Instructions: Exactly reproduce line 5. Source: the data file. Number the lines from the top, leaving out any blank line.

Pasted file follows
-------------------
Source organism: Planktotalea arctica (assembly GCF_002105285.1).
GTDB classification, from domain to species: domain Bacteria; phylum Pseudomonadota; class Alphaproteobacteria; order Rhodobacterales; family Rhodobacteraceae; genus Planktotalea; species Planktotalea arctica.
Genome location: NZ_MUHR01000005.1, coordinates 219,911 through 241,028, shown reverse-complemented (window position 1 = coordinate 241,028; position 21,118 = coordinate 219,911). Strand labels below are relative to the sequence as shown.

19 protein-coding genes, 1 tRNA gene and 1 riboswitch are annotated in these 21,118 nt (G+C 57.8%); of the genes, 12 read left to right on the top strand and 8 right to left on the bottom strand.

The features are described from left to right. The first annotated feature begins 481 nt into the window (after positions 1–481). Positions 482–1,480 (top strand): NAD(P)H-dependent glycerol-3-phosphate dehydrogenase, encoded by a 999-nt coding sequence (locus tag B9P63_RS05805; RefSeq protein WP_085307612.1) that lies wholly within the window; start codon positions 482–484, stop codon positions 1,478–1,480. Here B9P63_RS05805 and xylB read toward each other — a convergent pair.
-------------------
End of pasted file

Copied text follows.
The features are described from left to right. The first annotated feature begins 481 nt into the window (after positions 1–481). Positions 482–1,480 (top strand): NAD(P)H-dependent glycerol-3-phosphate dehydrogenase, encoded by a 999-nt coding sequence (locus tag B9P63_RS05805; RefSeq protein WP_085307612.1) that lies wholly within the window; start codon positions 482–484, stop codon positions 1,478–1,480. Here B9P63_RS05805 and xylB read toward each other — a convergent pair.